Simultaneously, I saw (since we were Facebooking these communications) that she was looking for something of an entertainment venture herself: wanting to binge Big Bang Theory from the beginning.  Nobody had good ideas for reliable sources, but I instantly thought of whether the library had DVDs of it. Not only did they, but they were all available at the one closest to my office and on my way to her house to pick up the data work.

Win- win. Love- love. (Also, since she has a cute puppy, slobber-slobber.)


That gets us to today, and the longest and furthest venture.  After I got home from all that last night, Emily called, concerned about something. I'd forgotten that New York insurers require you to photograph any used car carrying collision insurance, to prevent scammers from insuring totaled cars and then claiming on the policy. I'd had to do this when I bought Kermit in late 2013, and apparently there's no exception for when the car is staying with the same insurance company and being transferred parent-to-child.  She'd been notified of the requirement, but didn't realize until yesterday that today was the last day- and she had an all-day orientation session at work, so she couldn't go.

But I could.  I'd planned to be there all day anyway, and I took it off her plate.  She scheduled it for late afternoon on the west side of Rochester, so she met me at the parking lot of her new job (about which more to follow), I picked the car up, ran some other errands, and finally showed up at the repair shop an hour early and got the deed done. I then returned the car to her and tried to contact her so I could return the keys.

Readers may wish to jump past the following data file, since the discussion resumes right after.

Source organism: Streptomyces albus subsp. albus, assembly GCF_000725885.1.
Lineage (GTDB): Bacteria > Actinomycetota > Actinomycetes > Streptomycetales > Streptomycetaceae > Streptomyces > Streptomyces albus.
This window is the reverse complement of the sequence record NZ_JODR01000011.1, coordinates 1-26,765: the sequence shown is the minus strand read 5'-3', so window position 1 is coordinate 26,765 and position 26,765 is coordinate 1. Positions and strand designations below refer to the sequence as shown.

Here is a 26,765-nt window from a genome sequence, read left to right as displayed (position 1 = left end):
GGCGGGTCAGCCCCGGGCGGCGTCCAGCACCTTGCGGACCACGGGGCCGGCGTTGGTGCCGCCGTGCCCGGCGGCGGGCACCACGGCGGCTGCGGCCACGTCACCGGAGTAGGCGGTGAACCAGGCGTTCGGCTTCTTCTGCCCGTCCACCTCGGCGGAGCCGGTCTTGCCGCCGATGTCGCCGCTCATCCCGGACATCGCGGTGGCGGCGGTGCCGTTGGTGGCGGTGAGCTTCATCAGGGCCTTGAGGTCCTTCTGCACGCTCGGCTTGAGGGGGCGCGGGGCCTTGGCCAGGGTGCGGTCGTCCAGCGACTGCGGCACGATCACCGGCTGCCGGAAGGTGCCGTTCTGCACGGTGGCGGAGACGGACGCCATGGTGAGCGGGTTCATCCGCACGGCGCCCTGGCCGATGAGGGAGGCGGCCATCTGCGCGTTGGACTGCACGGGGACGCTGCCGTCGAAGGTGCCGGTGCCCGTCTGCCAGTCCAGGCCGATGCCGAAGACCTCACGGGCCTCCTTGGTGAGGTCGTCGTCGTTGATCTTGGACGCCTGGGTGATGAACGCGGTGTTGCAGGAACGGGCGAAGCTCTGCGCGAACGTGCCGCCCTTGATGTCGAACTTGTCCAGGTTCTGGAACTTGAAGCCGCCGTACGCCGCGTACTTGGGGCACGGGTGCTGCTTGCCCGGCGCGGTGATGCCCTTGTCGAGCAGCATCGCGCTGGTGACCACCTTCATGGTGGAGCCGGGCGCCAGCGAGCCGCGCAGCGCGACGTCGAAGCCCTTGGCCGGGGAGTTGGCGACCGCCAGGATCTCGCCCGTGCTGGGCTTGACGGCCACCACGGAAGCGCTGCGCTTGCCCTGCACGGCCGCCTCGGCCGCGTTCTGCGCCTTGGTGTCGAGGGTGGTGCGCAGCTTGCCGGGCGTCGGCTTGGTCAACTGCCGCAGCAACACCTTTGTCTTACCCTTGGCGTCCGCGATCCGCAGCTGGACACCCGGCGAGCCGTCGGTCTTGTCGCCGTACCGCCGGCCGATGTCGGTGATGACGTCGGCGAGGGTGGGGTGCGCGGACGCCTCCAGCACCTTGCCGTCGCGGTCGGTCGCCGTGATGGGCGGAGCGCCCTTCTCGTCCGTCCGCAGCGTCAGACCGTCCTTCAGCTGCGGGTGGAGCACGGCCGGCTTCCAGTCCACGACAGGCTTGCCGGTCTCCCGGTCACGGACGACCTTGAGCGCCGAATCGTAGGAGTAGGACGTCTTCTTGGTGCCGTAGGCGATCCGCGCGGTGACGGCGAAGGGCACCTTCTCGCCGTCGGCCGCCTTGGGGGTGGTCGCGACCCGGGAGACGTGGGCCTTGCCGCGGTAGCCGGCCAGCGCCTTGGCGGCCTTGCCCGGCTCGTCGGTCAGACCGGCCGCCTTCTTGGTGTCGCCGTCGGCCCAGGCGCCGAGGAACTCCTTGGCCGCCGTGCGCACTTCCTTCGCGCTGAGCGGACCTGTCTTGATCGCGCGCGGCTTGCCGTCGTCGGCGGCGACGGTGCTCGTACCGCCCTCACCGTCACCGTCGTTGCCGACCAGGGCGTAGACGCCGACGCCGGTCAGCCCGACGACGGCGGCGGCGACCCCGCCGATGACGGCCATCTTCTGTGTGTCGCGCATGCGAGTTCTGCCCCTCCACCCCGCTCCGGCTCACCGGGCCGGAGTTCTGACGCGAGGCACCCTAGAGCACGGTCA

Until today, we vaguely knew where the Alzheimer's Association office in Rochester was- East Henrietta Road just north of the expressway- but we had the side of the street wrong. It wasn't across from Monroe Community Hospital in a onetime campus of county buildings now largely replaced by a Costco; it was in MCH. Which is where Eleanor's mother worked, way back in the day, and more recently where she spent her final months before she passed away, virtually if not actually in her daughter's forgiving arms.

Emily did remember this- kinda. She mostly remembered the one time that I brought her to Rochester to visit Grandma there while she was still in school here, with our then-puppier Ebony in tow; her main memory of that was that the dog got loose in the hospital parking lot.

There's a certain weird-yet-wonderfulness about this connection to her family's past.  As I left, I got this shot out the closest exit to the elevator leading to her third-floor Alzheimer's offices:

Amazingly, the Republicans in charge of Monroe County haven't gotten around to sandblasting that yet. Must not be anything in the budget for power tools, which might raise tax rates in Pittsford:P


The work part of the workday wasn't remarkable except to the extent it was annoying, which I'll spare. Tomorrow is a brief and not-too-far court appearance, and the rest of it and Friday are for catching up.

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The shortest drive home from my sister's is west, then north, then a rather disfavored detour due northwest to Batavia, and finally a familiar half-hour home on the 90.  The route has a string of long established tourist attractions- from a racecourse-turned-casino in Tioga County, to Mark Twain mania in Elmira, to the Corning Glass experience, to Watkins Glen racing just north, and finally past the southern tips of the winery trails of the three westmost Finger Lakes. Keuka, closest of those to home, bottoms out at Hammondsport, about 10 miles north of the highway. There are also aviation attractions throughout this area, and one of them, the Curtiss Museum, began a push this summer to expand its base by promoting, HEY, KIDS!,